Former Mayor Sam Liccardo, California State Assemblymember Evan Low and Santa Clara County Supervisor Joe Simitian are pictured in a collage photo
Former San Jose Mayor Sam Liccardo and State Assemblymember Evan Low are headed to a November runoff, with a recount bumping Santa Clara County Supervisor Joe Simitian from the race for Congressional District 16.

The closely-watched Silicon Valley congressional primary wrapped up in an extraordinary manner with three candidates advancing to the November runoff to replace Rep. Anna Eshoo.

After a month of counting ballots, Assemblymember Evan Low and Santa Clara County Supervisor Joe Simitian are tied for second in the Congressional District 16 race, each with 30,249 votes or 16.6%. The two have seesawed between razor thin margins for weeks, vying to join former San Jose Mayor Sam Liccardo, who secured the top spot with 38,489 votes or 22.13%. A tie for second place means both candidates will advance to the general election.

“Thank you to all of my incredible supporters who gave their time, money and votes to support our campaign,” Low said in a statement. “This historically close race shows that every vote really counts.”

Looking at November, Simitian said he’s looking forward to hearing from voters in the district and sharing his vision.

“We have important work to do as a nation. I am ready to do that work,” Simitian said in a statement. “First, of course, that means winning in November. That’s the next challenge.”

Last week, sources close to both campaigns said a recount was imminent for the candidate who comes in third, especially with such thin margins.

However, Low and Simitian may not have a reason to ask for a costly count with both advancing. In Santa Clara County, a manual recount is estimated to cost $320,000. For San Mateo County, which accounts for 18% of the district, it would cost roughly $85,000, according to Assistant Chief Elections Officer Jim Irizarry.

Unlike other states, California does not have an automatic recount policy. Any voter can request a recount up to five days after election certification.

Brian Parvizshahi, campaign manager of several South Bay races including Rep. Ro Khanna’s successful congressional campaign to unseat former Congressmember Mike Honda in 2016, said the question for Simitian and Low is whether a three way race is detrimental or beneficial.

“If I’m Simitian’s campaign, I would try to issue (a) recount because it’d be a lot more difficult for him to win with in a three-way race,” Parvizshahi told San José Spotlight. “If you are Low’s campaign, maybe you want both Sam and and Joe in the race so that all the young, progressive votes go to you.”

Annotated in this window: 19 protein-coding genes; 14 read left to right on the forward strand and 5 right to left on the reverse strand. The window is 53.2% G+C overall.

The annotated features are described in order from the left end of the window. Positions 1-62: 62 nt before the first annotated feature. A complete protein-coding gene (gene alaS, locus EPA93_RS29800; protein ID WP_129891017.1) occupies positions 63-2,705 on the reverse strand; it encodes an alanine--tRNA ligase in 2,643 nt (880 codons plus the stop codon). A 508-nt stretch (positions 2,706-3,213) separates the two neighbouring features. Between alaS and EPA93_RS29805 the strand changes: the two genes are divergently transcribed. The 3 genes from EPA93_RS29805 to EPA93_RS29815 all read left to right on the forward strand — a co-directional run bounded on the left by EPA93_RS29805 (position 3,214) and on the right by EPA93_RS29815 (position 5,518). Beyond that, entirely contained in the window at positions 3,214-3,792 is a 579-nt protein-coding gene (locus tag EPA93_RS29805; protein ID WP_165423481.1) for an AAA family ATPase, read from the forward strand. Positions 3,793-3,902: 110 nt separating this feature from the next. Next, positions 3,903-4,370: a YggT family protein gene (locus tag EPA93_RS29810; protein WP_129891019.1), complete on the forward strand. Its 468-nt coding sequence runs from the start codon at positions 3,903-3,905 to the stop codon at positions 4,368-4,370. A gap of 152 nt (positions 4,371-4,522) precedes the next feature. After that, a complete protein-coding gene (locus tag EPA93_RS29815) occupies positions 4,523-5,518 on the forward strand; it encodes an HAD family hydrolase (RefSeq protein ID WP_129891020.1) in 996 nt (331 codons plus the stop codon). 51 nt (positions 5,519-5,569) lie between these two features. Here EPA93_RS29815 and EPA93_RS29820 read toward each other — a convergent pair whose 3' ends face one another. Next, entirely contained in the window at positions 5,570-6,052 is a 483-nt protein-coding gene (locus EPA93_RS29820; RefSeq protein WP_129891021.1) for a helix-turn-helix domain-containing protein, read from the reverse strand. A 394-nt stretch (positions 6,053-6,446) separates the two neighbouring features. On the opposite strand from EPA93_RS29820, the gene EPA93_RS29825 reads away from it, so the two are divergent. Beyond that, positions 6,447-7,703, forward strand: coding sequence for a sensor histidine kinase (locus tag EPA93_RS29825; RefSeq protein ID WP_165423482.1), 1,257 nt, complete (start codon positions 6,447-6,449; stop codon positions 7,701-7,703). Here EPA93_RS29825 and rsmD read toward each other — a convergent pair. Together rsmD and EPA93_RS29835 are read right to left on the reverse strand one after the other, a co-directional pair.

Simitian sat comfortably in second for a week after the March 5 primary election, but Low started to inch up as counties tallied the late ballots. Those voters were more likely to be progressive, people of color and younger, aligning with Low, who is a younger, gay Asian man.

Larry Gerston, political observer and San Jose State political science professor emeritus, said the candidates should combine their forces and share expenses for getting a recount, because that’s going to be less costly in the end than that third person raising and spending hundreds of thousands of dollars.

Gerston said it’s hard to say who would have the upper hand in a three-way race. Roughly 84,000 people voted for one of the other 11 candidates running in the primary election.

“We also know there’s probably at least 100,000 votes out there that may come in the general election,” Gerston told San José Spotlight. “There’s more votes awaiting some kind of assignment, if you will, then there are that went for those three. So the question is, who are these voters?”

Both Gerston and Parvizshahi said this rare deadlock changes the political strategy for all three campaigns. A general election with three candidates courting residents from San Jose to Pacifica means the race will be more expensive, bruising and influenced by outside spending.

Parvizshahi said if recounts weren’t so expensive, it could’ve also made sense for Liccardo to request one and knock out a competitor, but that is incredibly unlikely. Still, he said Liccardo is 10 steps ahead because he’s secured more endorsements and raised more than $1,000,000 in the first quarter filing of 2024.

“The name of the game is momentum,” Parvizshahi said. “The candidate who can keep that momentum (and raise the most money) by July 15, that will be the biggest indicator.”

Liccardo’s campaign did not elaborate on its political strategy.

“We welcome the opportunity to continue to talk to voters about the issues facing our communities including the high cost of living, utility rates and housing and Sam’s long record of fighting on behalf of residents,” campaign spokesperson Julie Edwards told San José Spotlight.

Contact Jana at [email protected] or follow @Jana_Kadah on X, formerly known as Twitter.

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